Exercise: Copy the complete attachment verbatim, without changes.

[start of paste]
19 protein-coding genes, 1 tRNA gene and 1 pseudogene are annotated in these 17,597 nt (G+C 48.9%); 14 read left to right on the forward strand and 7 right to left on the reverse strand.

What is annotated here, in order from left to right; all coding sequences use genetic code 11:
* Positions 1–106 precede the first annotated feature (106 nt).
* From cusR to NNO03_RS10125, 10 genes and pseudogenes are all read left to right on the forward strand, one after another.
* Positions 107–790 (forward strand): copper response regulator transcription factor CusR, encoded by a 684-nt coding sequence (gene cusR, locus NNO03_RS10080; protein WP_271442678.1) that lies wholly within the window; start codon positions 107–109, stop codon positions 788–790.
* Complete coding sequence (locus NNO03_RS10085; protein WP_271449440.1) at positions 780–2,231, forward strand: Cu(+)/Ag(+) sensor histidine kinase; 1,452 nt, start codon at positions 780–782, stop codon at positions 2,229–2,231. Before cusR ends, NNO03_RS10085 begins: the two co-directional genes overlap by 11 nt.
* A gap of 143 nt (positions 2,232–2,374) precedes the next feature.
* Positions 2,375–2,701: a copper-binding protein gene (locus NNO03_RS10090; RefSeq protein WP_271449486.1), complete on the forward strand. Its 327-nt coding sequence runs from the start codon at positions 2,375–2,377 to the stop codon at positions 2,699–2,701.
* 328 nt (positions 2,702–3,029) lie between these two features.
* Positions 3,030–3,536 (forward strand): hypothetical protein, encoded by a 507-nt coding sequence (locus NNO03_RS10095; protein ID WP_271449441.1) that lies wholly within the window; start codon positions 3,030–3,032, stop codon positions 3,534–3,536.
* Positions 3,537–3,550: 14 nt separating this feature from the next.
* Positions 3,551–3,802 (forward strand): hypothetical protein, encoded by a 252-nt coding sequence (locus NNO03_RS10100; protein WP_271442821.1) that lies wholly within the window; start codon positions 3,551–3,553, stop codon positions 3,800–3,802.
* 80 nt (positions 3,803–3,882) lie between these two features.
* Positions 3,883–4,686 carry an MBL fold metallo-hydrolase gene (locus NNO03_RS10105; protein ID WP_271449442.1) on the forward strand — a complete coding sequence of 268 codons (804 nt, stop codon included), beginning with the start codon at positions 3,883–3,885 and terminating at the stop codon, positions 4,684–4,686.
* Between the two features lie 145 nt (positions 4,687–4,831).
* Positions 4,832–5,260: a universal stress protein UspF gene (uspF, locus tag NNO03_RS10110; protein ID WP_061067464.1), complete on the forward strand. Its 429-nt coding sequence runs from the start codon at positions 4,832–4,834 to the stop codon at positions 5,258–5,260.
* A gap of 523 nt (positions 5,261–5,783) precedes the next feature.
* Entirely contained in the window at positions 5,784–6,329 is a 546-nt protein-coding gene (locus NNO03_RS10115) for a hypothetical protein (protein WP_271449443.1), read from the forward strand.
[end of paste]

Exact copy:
19 protein-coding genes, 1 tRNA gene and 1 pseudogene are annotated in these 17,597 nt (G+C 48.9%); 14 read left to right on the forward strand and 7 right to left on the reverse strand.

What is annotated here, in order from left to right; all coding sequences use genetic code 11:
* Positions 1–106 precede the first annotated feature (106 nt).
* From cusR to NNO03_RS10125, 10 genes and pseudogenes are all read left to right on the forward strand, one after another.
* Positions 107–790 (forward strand): copper response regulator transcription factor CusR, encoded by a 684-nt coding sequence (gene cusR, locus NNO03_RS10080; protein WP_271442678.1) that lies wholly within the window; start codon positions 107–109, stop codon positions 788–790.
* Complete coding sequence (locus NNO03_RS10085; protein WP_271449440.1) at positions 780–2,231, forward strand: Cu(+)/Ag(+) sensor histidine kinase; 1,452 nt, start codon at positions 780–782, stop codon at positions 2,229–2,231. Before cusR ends, NNO03_RS10085 begins: the two co-directional genes overlap by 11 nt.
* A gap of 143 nt (positions 2,232–2,374) precedes the next feature.
* Positions 2,375–2,701: a copper-binding protein gene (locus NNO03_RS10090; RefSeq protein WP_271449486.1), complete on the forward strand. Its 327-nt coding sequence runs from the start codon at positions 2,375–2,377 to the stop codon at positions 2,699–2,701.
* 328 nt (positions 2,702–3,029) lie between these two features.
* Positions 3,030–3,536 (forward strand): hypothetical protein, encoded by a 507-nt coding sequence (locus NNO03_RS10095; protein ID WP_271449441.1) that lies wholly within the window; start codon positions 3,030–3,032, stop codon positions 3,534–3,536.
* Positions 3,537–3,550: 14 nt separating this feature from the next.
* Positions 3,551–3,802 (forward strand): hypothetical protein, encoded by a 252-nt coding sequence (locus NNO03_RS10100; protein WP_271442821.1) that lies wholly within the window; start codon positions 3,551–3,553, stop codon positions 3,800–3,802.
* 80 nt (positions 3,803–3,882) lie between these two features.
* Positions 3,883–4,686 carry an MBL fold metallo-hydrolase gene (locus NNO03_RS10105; protein ID WP_271449442.1) on the forward strand — a complete coding sequence of 268 codons (804 nt, stop codon included), beginning with the start codon at positions 3,883–3,885 and terminating at the stop codon, positions 4,684–4,686.
* Between the two features lie 145 nt (positions 4,687–4,831).
* Positions 4,832–5,260: a universal stress protein UspF gene (uspF, locus tag NNO03_RS10110; protein ID WP_061067464.1), complete on the forward strand. Its 429-nt coding sequence runs from the start codon at positions 4,832–4,834 to the stop codon at positions 5,258–5,260.
* A gap of 523 nt (positions 5,261–5,783) precedes the next feature.
* Entirely contained in the window at positions 5,784–6,329 is a 546-nt protein-coding gene (locus NNO03_RS10115) for a hypothetical protein (protein WP_271449443.1), read from the forward strand.